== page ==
Richard Ray,

The job description is Anchor/Reporter. Whatever you label it, mine is the best job in America.

I'm a Minnesota native who grew up in a small farming community and finally made his way to
KDFW-TV in October 1983, a prime example of someone who wasn't born in Texas but got here as
fast as he could. My previous stops included newsrooms in Nashville, Cedar Rapids, Des Moines
and Rochester, Minnesota.

I currently anchor the weekend newscasts: Saturday 6 p.m. and 9 p.m. Sunday 5:30 p.m. and 9 p.m.
I also do a weekly travel and recreation feature called "Lone Star Adventures" and periodic
documentary and special projects.

My wife Catherine (Supervising Producer at Fox 4 News) and I live in Denton County, Texas with
our college student daughter, Kristina. Oldest son Nicholas, a decorated Naval veteran from the
war in Iraq, is now out of the service, working as a paramedic and finishing undergraduate work
with an eye on medical school.

His wife, Simone, is currently enrolled in Texas Women's University's prestigious nursing school.
Another adult son, Derek, also lives and works in North Texas.

E-mail Richard at
Visit Richard Ray's blog.
Vintage Baseball
May 8, 2007 | 3:07 PM
Category: Entertainment

Featured On: MyFoxDFW Farmers Branch Historical Park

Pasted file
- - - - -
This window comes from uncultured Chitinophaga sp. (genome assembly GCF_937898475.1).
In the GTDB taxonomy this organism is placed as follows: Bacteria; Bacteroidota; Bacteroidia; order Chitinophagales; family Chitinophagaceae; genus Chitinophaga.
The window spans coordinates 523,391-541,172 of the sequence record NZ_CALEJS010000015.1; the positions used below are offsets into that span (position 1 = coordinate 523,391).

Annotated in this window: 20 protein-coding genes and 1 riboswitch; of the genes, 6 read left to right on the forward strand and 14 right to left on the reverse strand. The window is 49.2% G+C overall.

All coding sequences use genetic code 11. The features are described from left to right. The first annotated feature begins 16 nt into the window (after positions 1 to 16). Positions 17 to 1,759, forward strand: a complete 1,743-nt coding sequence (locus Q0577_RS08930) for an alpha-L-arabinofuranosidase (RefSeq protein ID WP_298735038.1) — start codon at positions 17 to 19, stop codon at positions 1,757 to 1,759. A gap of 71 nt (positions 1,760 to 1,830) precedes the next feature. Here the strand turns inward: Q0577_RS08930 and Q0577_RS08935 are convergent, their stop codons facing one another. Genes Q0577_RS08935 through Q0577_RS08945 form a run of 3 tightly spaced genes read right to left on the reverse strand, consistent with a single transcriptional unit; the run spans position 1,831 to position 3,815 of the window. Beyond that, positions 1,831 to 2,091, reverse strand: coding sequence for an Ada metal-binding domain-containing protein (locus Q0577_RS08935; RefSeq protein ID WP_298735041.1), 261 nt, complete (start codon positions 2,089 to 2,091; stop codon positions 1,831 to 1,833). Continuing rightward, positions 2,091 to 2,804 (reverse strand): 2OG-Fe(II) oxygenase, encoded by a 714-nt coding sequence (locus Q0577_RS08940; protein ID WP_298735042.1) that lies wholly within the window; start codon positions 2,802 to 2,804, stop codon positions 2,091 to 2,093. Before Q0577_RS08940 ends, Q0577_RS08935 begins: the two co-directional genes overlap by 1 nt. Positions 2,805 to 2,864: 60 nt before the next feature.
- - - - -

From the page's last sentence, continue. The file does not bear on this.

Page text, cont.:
I'm headed out to the ballyard to wave the willow for a spritely match with the FB club nine,
hoping to flumox the bowler and wallop the horsehide for an ace or two.  You can bet I'll show a
little ginger as a basetender and a ballist and a striker.  Huzzah!

If any of the above makes any sense to you, you're probably one of the growing number of
people getting involved in Vintage Baseball -- the 19th century version of the Great American
Pastime.  Farmers Branch is in the forefront of organizing a team -- complete with uniforms to
match those worn in a picture by a 1908 FB team.  


It should make a great Lone Star Adventure.  In Vintage Baseball pitching is underhand -- fair
or foul balls caught on one bounce are outs -- the bats around round and must not exceed 2
1/2 inches in diameter.  Lots of different rules -- all based on the way the game was played in
the 1800s.  
Just for fun -- here's 19th Century Base Ball Slang (some trash talk included) courtesy the FB
Mustangs web site -- using the language is encouraged to "add color to the game."

Ace: run

Apple, pill, horsehide, onion:  the ball

Ballist: player

Basetender: infielder

Behind: catcher

Bowler, hurler, thrower, feeder: pitcher

Club nine: team

Cranks, bugs, rooters: fans

Daisy cutter, bug-bruiser, grass clipper or ant killer: ground ball

Dew drop: slow pitch

Dead: put-out

Dish: home plate

Duff, muff: error

Foul tick: foul ball

Hand: a player

Hand out: player out

Huzzah: form of congratulation

Leg it: run hard

Muffin: player of lesser talent

The line: where the batter stands at home plate

Make your first: a single

Match: a game

Player dead: out

Show a little ginger: hustle

Side out: three outs

Sky ball: high pop-up

Stinger: hard hit ball

Striker or batsman: batter

Tally: run scored

Three hands out: side retired

Whitewash: to hold a team scoreless in an at-bat

Willow: the bat

Rich: reporter